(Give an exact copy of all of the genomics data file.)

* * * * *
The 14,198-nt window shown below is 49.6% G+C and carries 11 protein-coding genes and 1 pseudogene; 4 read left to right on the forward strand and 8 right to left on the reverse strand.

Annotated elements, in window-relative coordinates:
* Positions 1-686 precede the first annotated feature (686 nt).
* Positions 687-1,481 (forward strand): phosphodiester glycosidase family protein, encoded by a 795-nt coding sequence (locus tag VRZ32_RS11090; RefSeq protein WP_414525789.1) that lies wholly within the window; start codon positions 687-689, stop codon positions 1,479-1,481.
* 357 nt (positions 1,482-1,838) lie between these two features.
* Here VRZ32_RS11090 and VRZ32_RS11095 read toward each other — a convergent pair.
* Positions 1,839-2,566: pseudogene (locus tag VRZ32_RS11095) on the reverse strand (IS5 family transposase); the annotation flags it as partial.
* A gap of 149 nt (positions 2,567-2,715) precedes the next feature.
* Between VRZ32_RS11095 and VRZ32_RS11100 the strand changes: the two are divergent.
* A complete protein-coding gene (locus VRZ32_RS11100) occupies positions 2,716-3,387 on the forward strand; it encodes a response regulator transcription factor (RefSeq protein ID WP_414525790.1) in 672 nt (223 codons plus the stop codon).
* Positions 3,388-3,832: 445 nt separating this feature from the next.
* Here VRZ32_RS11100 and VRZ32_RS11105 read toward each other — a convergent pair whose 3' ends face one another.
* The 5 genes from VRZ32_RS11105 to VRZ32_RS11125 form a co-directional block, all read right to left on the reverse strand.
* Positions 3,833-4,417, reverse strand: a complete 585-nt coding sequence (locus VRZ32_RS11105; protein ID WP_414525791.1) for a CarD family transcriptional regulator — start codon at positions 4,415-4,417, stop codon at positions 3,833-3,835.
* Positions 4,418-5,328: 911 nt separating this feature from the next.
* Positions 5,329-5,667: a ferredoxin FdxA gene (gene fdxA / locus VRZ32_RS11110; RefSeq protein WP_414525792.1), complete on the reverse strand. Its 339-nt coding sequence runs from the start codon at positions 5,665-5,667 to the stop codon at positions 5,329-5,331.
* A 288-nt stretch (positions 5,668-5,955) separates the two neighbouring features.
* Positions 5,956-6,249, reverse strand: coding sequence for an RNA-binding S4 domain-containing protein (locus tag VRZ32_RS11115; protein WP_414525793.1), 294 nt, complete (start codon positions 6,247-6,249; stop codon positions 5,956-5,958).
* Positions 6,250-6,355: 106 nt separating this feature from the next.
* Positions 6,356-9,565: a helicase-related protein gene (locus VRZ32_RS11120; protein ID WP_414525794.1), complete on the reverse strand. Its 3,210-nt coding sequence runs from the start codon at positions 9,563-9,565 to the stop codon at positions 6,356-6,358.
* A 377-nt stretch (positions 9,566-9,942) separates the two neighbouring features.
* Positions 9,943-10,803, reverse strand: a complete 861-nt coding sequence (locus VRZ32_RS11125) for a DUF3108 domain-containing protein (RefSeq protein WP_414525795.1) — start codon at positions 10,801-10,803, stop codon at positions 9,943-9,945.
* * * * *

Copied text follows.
The 14,198-nt window shown below is 49.6% G+C and carries 11 protein-coding genes and 1 pseudogene; 4 read left to right on the forward strand and 8 right to left on the reverse strand.

Annotated elements, in window-relative coordinates:
* Positions 1-686 precede the first annotated feature (686 nt).
* Positions 687-1,481 (forward strand): phosphodiester glycosidase family protein, encoded by a 795-nt coding sequence (locus tag VRZ32_RS11090; RefSeq protein WP_414525789.1) that lies wholly within the window; start codon positions 687-689, stop codon positions 1,479-1,481.
* 357 nt (positions 1,482-1,838) lie between these two features.
* Here VRZ32_RS11090 and VRZ32_RS11095 read toward each other — a convergent pair.
* Positions 1,839-2,566: pseudogene (locus tag VRZ32_RS11095) on the reverse strand (IS5 family transposase); the annotation flags it as partial.
* A gap of 149 nt (positions 2,567-2,715) precedes the next feature.
* Between VRZ32_RS11095 and VRZ32_RS11100 the strand changes: the two are divergent.
* A complete protein-coding gene (locus VRZ32_RS11100) occupies positions 2,716-3,387 on the forward strand; it encodes a response regulator transcription factor (RefSeq protein ID WP_414525790.1) in 672 nt (223 codons plus the stop codon).
* Positions 3,388-3,832: 445 nt separating this feature from the next.
* Here VRZ32_RS11100 and VRZ32_RS11105 read toward each other — a convergent pair whose 3' ends face one another.
* The 5 genes from VRZ32_RS11105 to VRZ32_RS11125 form a co-directional block, all read right to left on the reverse strand.
* Positions 3,833-4,417, reverse strand: a complete 585-nt coding sequence (locus VRZ32_RS11105; protein ID WP_414525791.1) for a CarD family transcriptional regulator — start codon at positions 4,415-4,417, stop codon at positions 3,833-3,835.
* Positions 4,418-5,328: 911 nt separating this feature from the next.
* Positions 5,329-5,667: a ferredoxin FdxA gene (gene fdxA / locus VRZ32_RS11110; RefSeq protein WP_414525792.1), complete on the reverse strand. Its 339-nt coding sequence runs from the start codon at positions 5,665-5,667 to the stop codon at positions 5,329-5,331.
* A 288-nt stretch (positions 5,668-5,955) separates the two neighbouring features.
* Positions 5,956-6,249, reverse strand: coding sequence for an RNA-binding S4 domain-containing protein (locus tag VRZ32_RS11115; protein WP_414525793.1), 294 nt, complete (start codon positions 6,247-6,249; stop codon positions 5,956-5,958).
* Positions 6,250-6,355: 106 nt separating this feature from the next.
* Positions 6,356-9,565: a helicase-related protein gene (locus VRZ32_RS11120; protein ID WP_414525794.1), complete on the reverse strand. Its 3,210-nt coding sequence runs from the start codon at positions 9,563-9,565 to the stop codon at positions 6,356-6,358.
* A 377-nt stretch (positions 9,566-9,942) separates the two neighbouring features.
* Positions 9,943-10,803, reverse strand: a complete 861-nt coding sequence (locus VRZ32_RS11125) for a DUF3108 domain-containing protein (RefSeq protein WP_414525795.1) — start codon at positions 10,801-10,803, stop codon at positions 9,943-9,945.